Welcome!

Hi everyone, thanks for coming to check out the site.  You are my best and brightest…those that by blood or common history are caught up in this strange endeavor.  A few quick notes:

  • At your earliest convenience, read through the content links at the top.  (CLIMATE CHANGE, LIMITS TO GROWTH, etc.)  These are the bones of the site, and they constitute my pitch to the public on climate change and what needs doing.
  • Please comment!  Comment on posts, comment on core content.  Comments are good for two reasons.  First, this project only works with your participation.  Action on climate change can’t happen until the threat is internalized and everybody is thinking about it.   Second and perhaps more importantly, when I open the site up to a broader audience it makes me look less pathetic if there’s some evidence of traffic on the site.
  • You’ve probably noticed:  things are a little ugly right now.  What’s rolling here is a beta…I’m learning WordPress and getting in to the flow of blogging.  If you want you can share the site with people, but it might be better to wait a week or two until the site moves out of beta.

If anything sets this blog apart from the rest it will be the involvement of friends and family.  So one last time and for good measure:  THANK YOU.  Seriously.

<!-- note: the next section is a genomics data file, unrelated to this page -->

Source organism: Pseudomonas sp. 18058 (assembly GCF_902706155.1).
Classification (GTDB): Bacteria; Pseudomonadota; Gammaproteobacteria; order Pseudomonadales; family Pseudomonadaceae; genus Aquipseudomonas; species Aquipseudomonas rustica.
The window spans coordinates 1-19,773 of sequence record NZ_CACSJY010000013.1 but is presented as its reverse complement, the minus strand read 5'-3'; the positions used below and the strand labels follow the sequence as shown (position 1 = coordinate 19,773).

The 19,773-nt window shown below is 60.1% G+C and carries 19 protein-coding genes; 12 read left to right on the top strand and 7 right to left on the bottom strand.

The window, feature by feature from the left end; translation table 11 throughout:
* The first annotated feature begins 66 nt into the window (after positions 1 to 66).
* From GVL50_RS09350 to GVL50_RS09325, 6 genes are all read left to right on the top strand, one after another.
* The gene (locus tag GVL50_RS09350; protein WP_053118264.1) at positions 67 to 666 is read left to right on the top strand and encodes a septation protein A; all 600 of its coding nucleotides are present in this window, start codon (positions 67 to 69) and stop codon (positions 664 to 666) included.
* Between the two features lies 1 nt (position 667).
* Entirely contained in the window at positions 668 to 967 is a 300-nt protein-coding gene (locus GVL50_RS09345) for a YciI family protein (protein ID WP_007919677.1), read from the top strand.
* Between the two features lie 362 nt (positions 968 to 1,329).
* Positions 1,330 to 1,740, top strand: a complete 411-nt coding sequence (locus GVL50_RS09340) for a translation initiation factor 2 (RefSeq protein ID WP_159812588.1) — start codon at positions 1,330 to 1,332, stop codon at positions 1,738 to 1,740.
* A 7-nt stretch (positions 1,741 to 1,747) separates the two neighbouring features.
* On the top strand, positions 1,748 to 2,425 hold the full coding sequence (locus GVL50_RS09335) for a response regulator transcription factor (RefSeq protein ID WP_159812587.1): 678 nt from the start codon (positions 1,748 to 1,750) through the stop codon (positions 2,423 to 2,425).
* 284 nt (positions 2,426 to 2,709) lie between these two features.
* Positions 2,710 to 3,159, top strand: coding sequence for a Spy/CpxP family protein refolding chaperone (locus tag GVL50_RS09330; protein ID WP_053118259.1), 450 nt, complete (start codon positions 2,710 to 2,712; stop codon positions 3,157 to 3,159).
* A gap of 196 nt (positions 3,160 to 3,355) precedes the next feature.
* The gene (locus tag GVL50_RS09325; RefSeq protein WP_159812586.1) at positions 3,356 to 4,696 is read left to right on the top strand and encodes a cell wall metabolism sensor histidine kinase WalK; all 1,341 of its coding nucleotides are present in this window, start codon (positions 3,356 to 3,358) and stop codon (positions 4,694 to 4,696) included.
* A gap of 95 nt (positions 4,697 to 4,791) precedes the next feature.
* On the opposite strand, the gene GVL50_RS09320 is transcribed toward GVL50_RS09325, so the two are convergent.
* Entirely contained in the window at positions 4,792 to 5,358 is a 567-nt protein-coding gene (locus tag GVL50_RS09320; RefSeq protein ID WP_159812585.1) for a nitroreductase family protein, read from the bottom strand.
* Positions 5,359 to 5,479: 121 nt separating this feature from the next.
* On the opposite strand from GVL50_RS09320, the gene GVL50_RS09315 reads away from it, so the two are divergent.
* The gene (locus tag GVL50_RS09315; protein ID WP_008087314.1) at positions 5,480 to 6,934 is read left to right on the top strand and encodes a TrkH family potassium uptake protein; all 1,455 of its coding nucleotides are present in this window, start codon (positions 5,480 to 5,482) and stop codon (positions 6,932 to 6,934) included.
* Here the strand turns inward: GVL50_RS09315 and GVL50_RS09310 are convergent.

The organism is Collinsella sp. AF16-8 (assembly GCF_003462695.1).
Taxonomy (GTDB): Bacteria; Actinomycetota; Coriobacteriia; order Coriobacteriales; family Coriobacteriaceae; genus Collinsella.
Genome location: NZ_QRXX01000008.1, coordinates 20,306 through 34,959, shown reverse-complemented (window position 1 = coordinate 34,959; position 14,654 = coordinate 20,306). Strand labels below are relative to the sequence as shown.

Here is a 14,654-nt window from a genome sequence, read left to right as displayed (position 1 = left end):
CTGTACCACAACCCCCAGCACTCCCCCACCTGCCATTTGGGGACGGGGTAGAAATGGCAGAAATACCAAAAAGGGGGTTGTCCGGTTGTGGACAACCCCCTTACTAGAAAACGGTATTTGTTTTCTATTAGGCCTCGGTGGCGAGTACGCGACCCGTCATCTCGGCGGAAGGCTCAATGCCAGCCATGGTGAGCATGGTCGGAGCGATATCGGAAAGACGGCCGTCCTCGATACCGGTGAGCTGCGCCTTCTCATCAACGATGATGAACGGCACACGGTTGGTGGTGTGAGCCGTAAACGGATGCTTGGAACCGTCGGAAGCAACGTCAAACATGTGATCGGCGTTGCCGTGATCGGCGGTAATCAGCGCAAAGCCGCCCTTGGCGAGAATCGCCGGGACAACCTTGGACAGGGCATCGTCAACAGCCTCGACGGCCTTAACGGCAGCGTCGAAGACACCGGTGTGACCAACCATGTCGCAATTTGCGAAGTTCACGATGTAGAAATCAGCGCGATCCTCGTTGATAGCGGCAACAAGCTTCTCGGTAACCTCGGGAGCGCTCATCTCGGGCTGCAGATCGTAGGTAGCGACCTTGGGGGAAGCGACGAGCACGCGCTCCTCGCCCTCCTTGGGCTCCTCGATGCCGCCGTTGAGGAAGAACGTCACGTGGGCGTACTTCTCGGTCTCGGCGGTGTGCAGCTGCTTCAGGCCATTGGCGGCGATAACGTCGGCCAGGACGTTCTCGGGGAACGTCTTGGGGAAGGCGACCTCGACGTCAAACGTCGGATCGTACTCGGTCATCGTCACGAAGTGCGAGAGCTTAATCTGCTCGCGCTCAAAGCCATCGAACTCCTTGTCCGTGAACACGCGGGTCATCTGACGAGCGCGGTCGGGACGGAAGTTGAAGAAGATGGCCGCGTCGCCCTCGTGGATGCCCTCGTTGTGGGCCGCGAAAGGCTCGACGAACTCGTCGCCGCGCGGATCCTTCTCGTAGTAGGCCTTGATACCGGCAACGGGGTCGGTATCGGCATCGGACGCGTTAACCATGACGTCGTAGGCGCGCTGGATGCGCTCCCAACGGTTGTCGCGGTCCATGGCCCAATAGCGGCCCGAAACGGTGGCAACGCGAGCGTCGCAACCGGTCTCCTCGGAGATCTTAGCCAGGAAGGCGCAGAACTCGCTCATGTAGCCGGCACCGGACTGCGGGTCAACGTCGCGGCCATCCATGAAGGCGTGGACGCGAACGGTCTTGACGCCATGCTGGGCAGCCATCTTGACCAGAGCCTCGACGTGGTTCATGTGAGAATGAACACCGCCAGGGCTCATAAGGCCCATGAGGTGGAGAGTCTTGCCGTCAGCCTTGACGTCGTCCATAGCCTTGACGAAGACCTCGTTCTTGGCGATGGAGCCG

Only madmen.

We believe in what we can touch, smell, observe or prove. These are truths, these are the building blocks for a basic understanding of our world. You refuse them at your peril…because without them you endanger yourself and others. Only madmen step off a building believing gravity holds over them no sway.

Iowa’s drought is the world’s problem

 

“This is not some gentle monthly wake-up call, it’s the same global alarm that’s been screaming at us since 2008”

The above was quoted by Colin Roche of Oxfam, noting that the drought could lead to food shortages for millions of people worldwide.  Corn prices have surged 49% since mid-June.  And since corn is in everything these days, conscientious shoppers in developed nations will notice their grocery bills going up 10% or more.  In poorer nations, where people already spend 50-70% of their income on food, these increases mean people simply go hungry.

For Americans it’s a hit to the wallet.  For poorer people around the world, it’s a punch in the gut.

My first climate talk! Chatham, MA 8/23/12

As the ABOUT section details, a big component of this site will be me giving the “climate talk” to my friends and family.  This is for practical reasons (these are people I love and I want them to be prepared) and because personal encounters are more relatable than scientific reports.  Here is the account of my first recorded talk, given to my family on 8/23/12 in Chatham, MA.

Only a week prior I had quit my job to pursue this project, and I did what any recently employed person would do:  I went on vacation.  I spent a few days in Provincetown with friends, and then met up with my family down in Chatham.  Right away I’d like to give a shout out, because this was one of the best vacations of my life.  I think that was because it was so different, at least for us.  My mom, my sisters and I all lived together until the kids went away to college, and I don’t think any of us saw that situation as idyllic (to put it mildly).  Things were frequently hostile, and I think we all had come to associate living in proximity with anger and frustration.